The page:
LA NUIT AMERICANE (DAY FOR NIGHT ) is a 1973 French film directed by François Truffaut. Cinematography Pierre-William Glenn .It stars Jacqueline Bisset and Jean-Pierre Léaud.In French, nuit américaine (American night) is a technical process whereby sequences filmed outdoors in daylight are shot using tungsten (artificial light) or infrared film stock and underexposed (or dimmed during post production) to appear as if they are taking place at night. In the English-speaking world the film is known as Day for Night, which is the equivalent English expression for the process.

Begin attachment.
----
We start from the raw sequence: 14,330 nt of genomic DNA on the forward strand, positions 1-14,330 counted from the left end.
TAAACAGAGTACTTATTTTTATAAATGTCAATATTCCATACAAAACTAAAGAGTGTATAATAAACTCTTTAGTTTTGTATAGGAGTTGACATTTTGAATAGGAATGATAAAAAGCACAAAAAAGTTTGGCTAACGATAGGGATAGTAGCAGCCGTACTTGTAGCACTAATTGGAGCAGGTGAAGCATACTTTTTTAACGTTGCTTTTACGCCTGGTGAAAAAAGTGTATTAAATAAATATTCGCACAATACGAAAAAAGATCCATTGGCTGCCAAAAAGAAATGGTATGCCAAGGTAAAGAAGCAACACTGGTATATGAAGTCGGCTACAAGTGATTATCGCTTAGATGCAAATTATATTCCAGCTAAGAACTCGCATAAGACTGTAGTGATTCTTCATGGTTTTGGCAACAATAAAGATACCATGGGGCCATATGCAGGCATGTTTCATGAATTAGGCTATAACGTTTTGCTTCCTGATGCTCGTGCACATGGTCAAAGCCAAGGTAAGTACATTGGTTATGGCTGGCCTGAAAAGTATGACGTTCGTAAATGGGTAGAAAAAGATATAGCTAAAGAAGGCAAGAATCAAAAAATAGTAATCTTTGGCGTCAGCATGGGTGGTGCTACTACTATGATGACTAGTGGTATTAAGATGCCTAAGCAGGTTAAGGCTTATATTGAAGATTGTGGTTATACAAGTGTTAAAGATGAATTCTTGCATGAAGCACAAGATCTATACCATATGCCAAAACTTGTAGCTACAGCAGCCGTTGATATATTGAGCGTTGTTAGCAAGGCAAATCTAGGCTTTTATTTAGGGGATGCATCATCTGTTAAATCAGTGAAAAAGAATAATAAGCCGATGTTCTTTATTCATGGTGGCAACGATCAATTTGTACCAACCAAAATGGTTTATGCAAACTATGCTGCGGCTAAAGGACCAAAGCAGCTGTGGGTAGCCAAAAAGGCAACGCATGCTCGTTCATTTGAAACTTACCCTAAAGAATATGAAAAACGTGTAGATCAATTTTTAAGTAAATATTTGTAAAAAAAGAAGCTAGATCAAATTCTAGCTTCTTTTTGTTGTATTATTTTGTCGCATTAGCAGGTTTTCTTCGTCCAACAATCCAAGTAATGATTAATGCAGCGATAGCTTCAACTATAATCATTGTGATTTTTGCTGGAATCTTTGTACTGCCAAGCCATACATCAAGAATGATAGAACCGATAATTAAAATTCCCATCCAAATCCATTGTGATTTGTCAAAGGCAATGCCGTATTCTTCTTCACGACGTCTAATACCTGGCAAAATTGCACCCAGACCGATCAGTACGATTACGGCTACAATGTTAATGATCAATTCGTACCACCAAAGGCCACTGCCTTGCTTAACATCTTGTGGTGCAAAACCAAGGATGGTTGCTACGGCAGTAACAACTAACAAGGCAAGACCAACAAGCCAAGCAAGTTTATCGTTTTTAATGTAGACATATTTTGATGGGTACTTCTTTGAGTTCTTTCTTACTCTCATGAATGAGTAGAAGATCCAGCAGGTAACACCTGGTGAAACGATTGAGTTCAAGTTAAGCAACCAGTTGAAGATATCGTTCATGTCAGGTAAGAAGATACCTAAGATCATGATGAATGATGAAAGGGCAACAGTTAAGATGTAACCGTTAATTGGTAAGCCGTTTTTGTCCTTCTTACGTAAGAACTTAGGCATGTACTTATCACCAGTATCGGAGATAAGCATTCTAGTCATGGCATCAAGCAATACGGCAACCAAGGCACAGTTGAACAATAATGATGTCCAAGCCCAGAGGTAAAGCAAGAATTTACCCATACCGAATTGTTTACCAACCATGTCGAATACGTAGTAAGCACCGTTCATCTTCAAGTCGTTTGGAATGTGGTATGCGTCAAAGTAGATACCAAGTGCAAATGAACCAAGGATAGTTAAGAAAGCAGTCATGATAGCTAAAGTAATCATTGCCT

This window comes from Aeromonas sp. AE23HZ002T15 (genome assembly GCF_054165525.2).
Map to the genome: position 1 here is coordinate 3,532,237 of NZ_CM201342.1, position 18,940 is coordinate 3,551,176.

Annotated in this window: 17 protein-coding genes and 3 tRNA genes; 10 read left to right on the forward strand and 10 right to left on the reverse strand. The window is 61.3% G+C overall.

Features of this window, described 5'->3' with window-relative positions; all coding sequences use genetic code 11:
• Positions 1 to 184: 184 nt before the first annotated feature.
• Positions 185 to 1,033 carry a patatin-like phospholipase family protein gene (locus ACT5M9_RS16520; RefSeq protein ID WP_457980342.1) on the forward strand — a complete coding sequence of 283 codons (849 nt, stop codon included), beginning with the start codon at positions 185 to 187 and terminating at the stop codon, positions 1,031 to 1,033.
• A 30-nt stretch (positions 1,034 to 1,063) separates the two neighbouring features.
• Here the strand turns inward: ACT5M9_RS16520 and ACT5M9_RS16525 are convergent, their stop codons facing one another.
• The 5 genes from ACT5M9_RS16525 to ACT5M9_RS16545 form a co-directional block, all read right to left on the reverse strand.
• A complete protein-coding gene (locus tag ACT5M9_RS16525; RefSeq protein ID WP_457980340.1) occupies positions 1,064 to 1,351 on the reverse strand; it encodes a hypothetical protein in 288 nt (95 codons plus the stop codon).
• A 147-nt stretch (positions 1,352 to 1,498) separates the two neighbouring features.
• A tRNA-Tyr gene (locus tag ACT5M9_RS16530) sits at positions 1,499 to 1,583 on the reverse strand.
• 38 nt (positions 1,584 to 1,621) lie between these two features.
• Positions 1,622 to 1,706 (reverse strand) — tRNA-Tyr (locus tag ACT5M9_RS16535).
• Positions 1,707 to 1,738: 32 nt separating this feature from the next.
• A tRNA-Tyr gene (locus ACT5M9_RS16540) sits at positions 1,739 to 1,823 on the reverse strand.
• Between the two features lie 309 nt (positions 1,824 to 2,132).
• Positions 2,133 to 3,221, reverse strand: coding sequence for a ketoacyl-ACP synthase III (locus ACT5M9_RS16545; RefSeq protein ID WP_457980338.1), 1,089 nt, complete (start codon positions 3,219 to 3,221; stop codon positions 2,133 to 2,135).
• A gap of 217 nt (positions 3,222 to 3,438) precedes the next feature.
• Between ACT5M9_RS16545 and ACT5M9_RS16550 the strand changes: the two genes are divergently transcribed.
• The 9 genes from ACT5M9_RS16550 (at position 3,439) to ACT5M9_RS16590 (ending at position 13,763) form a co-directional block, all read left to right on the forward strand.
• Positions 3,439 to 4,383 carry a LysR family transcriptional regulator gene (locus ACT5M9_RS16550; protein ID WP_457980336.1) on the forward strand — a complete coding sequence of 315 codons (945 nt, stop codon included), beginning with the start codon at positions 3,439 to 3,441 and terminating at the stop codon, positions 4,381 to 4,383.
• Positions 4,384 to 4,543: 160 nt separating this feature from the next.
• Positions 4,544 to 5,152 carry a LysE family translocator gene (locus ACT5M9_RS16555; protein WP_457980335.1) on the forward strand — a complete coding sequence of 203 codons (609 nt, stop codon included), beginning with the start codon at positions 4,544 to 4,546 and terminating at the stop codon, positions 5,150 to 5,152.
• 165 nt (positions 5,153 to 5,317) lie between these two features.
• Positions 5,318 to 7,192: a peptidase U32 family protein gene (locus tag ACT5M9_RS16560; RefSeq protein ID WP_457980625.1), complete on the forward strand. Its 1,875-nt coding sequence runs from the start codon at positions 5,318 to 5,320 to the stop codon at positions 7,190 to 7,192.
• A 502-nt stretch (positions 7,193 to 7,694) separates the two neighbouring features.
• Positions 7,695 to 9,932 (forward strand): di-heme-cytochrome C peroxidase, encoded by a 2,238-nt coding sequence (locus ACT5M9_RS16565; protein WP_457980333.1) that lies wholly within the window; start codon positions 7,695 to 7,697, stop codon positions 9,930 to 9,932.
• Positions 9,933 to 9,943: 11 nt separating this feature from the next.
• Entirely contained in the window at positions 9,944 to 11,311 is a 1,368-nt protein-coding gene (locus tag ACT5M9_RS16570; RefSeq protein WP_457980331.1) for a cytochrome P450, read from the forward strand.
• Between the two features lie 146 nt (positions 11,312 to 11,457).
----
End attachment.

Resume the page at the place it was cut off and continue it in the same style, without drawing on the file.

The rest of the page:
La Nuit américaine chronicles the production of Je Vous Présente Paméla (Meet Pamela, also referred to as I want you to meet Pamela), a clichéd melodrama starring aging screen icon, Alexandre, former diva Séverine , young heart-throb Alphonse and a British actress, Julie Baker who is recovering from both a nervous breakdown and the controversy leading to her marriage with her much older doctor.
One of the film’s themes is whether or not films are more important than life. In one scene, Ferrand opens a package of books he had ordered: they are books on directors he admires such as Luis Buñuel, Carl Theodor Dreyer, Ingmar Bergman, Alfred Hitchcock, Jean-Luc Godard, Ernst Lubitsch, Roberto Rossellini and Robert Bresson.
The writer Graham Greene has a cameo appearance as an insurance company representative in the film, credited as “Henry Graham”.
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